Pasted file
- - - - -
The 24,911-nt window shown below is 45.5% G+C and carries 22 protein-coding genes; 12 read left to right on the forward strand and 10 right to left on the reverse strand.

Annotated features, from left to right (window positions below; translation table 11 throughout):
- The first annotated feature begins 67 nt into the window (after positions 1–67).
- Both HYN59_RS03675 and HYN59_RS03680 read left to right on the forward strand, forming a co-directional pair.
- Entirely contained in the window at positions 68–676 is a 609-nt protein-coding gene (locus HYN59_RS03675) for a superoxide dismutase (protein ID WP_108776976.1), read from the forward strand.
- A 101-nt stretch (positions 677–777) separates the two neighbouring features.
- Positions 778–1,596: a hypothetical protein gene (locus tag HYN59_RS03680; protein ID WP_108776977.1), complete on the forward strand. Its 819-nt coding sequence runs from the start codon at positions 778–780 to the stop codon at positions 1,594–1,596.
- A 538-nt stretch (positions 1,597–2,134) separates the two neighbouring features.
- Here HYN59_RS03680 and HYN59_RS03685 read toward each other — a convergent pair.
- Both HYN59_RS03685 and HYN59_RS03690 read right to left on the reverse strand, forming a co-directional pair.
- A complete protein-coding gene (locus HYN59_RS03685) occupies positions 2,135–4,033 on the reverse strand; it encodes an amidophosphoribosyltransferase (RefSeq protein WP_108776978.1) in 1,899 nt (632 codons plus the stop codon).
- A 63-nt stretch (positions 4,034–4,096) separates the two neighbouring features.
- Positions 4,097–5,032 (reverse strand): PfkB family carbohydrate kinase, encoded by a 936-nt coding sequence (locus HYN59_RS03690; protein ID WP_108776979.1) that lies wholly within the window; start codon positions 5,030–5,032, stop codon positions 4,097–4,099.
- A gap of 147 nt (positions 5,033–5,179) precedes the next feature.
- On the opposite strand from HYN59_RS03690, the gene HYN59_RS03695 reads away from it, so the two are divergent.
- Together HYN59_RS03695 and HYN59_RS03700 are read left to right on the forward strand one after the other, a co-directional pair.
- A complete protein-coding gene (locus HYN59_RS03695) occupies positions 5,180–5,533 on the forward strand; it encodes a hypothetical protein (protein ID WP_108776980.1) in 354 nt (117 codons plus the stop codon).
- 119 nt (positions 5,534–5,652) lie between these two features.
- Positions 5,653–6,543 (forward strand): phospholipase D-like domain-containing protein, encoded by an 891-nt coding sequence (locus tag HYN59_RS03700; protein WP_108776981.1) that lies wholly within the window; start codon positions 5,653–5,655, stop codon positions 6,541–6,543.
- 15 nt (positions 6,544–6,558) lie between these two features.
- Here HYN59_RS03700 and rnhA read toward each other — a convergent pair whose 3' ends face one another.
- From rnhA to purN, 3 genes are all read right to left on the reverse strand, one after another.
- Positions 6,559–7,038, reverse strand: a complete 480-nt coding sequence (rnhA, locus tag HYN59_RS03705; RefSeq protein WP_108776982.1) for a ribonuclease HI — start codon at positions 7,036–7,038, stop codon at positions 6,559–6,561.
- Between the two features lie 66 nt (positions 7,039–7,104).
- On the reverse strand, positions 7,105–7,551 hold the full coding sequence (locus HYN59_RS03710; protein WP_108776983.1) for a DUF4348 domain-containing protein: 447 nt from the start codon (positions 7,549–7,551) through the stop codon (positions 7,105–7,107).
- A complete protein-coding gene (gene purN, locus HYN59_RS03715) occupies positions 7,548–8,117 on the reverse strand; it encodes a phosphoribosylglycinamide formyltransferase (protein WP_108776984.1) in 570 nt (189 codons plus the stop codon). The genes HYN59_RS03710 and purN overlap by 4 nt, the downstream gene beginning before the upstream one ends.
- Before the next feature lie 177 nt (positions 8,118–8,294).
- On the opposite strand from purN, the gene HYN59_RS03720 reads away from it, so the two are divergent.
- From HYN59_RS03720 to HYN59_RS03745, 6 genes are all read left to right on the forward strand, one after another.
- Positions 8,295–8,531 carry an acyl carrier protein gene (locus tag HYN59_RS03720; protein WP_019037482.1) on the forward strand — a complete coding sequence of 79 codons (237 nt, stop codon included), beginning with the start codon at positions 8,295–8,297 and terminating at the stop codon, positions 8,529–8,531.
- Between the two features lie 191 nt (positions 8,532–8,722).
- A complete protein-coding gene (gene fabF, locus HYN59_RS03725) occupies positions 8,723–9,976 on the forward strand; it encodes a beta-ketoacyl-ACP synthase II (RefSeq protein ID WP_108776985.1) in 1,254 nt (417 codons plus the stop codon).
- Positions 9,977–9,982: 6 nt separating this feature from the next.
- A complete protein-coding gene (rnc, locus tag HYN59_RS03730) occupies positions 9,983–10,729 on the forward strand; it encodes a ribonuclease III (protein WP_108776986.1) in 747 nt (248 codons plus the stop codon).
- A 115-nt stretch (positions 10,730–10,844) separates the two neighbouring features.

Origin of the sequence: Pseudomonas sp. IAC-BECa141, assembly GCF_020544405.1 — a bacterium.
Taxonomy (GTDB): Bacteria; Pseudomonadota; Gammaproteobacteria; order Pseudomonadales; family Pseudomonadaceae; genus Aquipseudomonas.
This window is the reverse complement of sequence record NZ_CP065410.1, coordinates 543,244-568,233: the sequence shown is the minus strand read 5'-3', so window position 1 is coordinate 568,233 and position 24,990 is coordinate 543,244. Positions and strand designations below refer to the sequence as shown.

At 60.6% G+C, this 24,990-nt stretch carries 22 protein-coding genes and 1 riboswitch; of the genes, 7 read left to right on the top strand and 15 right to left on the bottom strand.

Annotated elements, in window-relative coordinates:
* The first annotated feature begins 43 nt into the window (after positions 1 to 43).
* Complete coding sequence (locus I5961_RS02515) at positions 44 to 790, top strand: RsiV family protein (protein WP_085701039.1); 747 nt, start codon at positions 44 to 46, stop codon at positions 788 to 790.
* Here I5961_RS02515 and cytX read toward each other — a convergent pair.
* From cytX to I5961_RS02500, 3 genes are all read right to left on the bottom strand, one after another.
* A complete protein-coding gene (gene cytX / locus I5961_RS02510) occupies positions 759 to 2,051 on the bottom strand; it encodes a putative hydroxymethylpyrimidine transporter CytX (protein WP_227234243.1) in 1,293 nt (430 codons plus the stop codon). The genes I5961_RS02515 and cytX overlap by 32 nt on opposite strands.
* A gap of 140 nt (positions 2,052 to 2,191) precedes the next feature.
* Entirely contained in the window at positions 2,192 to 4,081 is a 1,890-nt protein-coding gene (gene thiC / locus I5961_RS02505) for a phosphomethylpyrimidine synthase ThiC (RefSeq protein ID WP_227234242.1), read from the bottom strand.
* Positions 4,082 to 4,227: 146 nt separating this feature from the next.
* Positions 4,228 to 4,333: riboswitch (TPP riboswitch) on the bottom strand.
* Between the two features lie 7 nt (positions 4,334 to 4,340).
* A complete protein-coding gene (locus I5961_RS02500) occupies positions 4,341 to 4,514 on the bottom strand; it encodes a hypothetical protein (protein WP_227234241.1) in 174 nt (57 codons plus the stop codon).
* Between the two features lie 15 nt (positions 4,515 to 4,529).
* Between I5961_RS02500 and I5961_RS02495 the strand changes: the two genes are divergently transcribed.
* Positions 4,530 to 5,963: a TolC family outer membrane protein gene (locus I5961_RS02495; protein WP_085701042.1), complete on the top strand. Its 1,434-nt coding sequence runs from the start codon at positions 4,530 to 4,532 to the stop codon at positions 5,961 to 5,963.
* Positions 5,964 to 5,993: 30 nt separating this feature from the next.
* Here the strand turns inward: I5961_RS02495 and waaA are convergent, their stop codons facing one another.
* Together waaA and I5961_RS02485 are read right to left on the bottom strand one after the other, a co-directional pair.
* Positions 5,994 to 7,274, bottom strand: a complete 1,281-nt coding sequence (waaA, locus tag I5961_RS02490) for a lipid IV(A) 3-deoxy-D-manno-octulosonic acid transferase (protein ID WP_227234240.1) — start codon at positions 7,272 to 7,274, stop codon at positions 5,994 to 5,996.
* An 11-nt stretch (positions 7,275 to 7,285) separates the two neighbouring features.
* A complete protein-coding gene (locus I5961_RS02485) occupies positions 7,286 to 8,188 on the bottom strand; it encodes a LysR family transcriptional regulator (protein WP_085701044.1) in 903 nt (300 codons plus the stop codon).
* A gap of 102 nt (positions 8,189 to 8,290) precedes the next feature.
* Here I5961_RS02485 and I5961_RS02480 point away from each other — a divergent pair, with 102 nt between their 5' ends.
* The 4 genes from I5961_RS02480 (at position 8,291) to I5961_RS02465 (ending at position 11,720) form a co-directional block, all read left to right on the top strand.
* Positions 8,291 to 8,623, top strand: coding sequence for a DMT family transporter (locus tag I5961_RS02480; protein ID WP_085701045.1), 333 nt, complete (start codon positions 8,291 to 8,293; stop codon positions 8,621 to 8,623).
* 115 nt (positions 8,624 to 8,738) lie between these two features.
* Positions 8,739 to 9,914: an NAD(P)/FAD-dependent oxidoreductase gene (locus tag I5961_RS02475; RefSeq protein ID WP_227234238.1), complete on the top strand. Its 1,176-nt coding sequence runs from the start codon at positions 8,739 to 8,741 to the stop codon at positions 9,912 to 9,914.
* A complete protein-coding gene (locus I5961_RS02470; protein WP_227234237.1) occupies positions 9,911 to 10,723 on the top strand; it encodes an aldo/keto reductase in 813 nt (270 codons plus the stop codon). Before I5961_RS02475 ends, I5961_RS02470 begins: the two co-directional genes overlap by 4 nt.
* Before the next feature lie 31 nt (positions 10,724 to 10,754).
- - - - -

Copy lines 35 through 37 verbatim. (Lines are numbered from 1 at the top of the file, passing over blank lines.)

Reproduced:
- A 115-nt stretch (positions 10,730–10,844) separates the two neighbouring features.

Origin of the sequence: Pseudomonas sp. IAC-BECa141, assembly GCF_020544405.1 — a bacterium.
Taxonomy (GTDB): Bacteria; Pseudomonadota; Gammaproteobacteria; order Pseudomonadales; family Pseudomonadaceae; genus Aquipseudomonas.